The continuing outbreak of the novel coronavirus, also called COVID-19, in the West Bank has raised a number of concerns and dilemmas among Israeli officials about how to contain the virus in the Palestinian territories, and especially in the Gaza Strip.
What will Israel do, for example, when the first coronavirus patient is discovered in Gaza? One Israeli official told Haaretz that Israel is weighing the possibility of evacuating the patient and treating them in Israel, as Gaza has a shortage of hospital beds. Not doing so could risk the spread of the virus among Gazans – a situation which could lead to mass infection and a severe strain on the Strip's healthcare system.
The official said that Israel has not yet discussed the possibility of accepting coronavirus patients from the West Bank, in part due to the fear that the Israeli healthcare system will face its own shortage of hospital beds for Israeli patients if the outbreak worsens.
He noted that while Israel and the Palestinian Authority have joint procedures in place to deal with natural disasters, there are no guidelines in place for a crisis like the coronavirus. “In a natural disaster, you rely on aid from other countries, or the fact that Israel is strong enough to take care of its neighbor as well," the official said. "But we know this is not the case when it comes to the coronavirus."
As of Friday, there are 35 coronavirus patients in the West Bank and no reported coronavirus infections in the Gaza Strip as of yet. Both Israel and the Palestinian Authority believe that the number of confirmed cases will rise considerably. Two patients have been hospitalized in isolation in the West Bank following their return from Rafah in the southern Gaza Strip, but neither is currently displaying symptoms of the virus. In addition, 1,400 Gazans are in home quarantine, which is being enforced by Hamas.
On Thursday evening, the IDF’s Coordinator of Government Activities in the Territories, together with representatives of international organizations, held a meeting to evaluate the situation. At the helm was Col. Sharon Biton, the head of the civil affairs department of COGAT, who said after the meeting that “COGAT and the PA are cooperating closely and effectively to manage the outbreak of the virus.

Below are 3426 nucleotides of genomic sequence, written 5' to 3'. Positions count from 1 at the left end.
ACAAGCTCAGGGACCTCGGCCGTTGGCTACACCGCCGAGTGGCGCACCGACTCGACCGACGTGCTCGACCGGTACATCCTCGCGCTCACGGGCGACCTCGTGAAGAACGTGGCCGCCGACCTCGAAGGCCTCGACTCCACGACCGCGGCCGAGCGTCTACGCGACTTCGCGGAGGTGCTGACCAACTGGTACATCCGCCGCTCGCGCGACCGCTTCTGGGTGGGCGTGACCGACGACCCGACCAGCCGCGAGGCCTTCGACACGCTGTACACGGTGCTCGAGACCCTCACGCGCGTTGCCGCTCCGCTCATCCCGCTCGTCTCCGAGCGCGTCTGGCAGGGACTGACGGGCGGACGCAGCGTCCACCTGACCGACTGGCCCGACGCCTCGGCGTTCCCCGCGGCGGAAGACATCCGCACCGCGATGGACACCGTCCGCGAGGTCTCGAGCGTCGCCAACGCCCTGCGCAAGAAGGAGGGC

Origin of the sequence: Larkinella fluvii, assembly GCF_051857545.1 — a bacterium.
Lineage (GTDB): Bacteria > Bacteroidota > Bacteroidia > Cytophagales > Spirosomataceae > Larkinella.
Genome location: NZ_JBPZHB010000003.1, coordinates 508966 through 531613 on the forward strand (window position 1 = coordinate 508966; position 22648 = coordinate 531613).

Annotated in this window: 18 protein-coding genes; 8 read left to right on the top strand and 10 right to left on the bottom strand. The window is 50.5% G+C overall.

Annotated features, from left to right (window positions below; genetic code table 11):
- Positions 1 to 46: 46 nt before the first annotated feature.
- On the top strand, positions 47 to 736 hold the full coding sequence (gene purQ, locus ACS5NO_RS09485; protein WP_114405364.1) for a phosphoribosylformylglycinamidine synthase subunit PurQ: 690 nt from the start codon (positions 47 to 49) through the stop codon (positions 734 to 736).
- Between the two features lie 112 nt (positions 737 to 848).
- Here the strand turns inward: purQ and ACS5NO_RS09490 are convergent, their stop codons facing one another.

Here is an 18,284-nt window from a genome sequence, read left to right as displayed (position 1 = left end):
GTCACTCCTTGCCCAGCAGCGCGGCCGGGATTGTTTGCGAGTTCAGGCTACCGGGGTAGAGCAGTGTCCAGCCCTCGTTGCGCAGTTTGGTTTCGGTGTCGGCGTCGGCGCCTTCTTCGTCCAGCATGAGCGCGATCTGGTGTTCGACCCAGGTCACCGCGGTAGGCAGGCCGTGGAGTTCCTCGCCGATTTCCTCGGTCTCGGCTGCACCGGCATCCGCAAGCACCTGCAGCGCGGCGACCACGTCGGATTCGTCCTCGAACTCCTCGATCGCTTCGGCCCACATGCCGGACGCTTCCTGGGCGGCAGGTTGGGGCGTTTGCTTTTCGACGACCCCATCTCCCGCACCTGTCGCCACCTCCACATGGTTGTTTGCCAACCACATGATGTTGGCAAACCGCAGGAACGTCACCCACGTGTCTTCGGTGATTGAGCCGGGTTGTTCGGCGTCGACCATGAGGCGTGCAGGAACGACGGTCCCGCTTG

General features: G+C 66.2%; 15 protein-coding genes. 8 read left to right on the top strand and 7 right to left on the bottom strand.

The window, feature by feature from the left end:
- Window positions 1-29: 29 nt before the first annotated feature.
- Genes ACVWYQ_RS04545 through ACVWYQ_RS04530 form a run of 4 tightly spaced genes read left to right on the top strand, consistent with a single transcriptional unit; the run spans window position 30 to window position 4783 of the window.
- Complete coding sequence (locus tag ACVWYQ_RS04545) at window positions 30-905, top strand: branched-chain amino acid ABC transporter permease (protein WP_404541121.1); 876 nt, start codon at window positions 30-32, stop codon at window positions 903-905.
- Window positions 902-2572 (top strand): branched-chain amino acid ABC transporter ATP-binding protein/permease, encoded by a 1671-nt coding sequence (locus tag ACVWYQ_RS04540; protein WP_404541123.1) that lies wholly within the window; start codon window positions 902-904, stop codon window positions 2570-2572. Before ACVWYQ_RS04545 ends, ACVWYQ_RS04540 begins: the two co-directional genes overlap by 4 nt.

These coordination efforts [with the PA] and the international community are a necessary part of emergency preparedness and safeguarding the territories of the Palestinian Authority and Israel.”
Chosen to lead the effort to curb the virus' spread was Jamie McGoldrick, the humanitarian coordinator for the Palestinian territories at the UN Office for the Coordination of Humanitarian Affairs. McGoldrick will coordinate between Israel, the PA and Hamas.
Critical condition in Gaza
Qatar has pledged $10 million to the Palestinians to deal with the outbreak, and the World Bank has transferred a donation of $7 million to address the coronavirus crisis in the PA, said an Israeli official who is familiar with the details. These donations are intended for Gaza and the West Bank. The Palestinian territories are experiencing a lack of protective gear for hospital medical teams as well as testing kits, the Israeli official said.
Two weeks ago, Israel transferred 2,500 testing kits to the Palestinian Authority. Another shipment of the same size is expected to arrive soon from the WHO, and positive tests will be sent to central Israel's Sheba Medical Center for examination. Israel also transferred 200 testing kits to the Gaza Strip for the first time on Friday. But the most serious shortage, the Israeli official said, is among medical personnel in Gaza.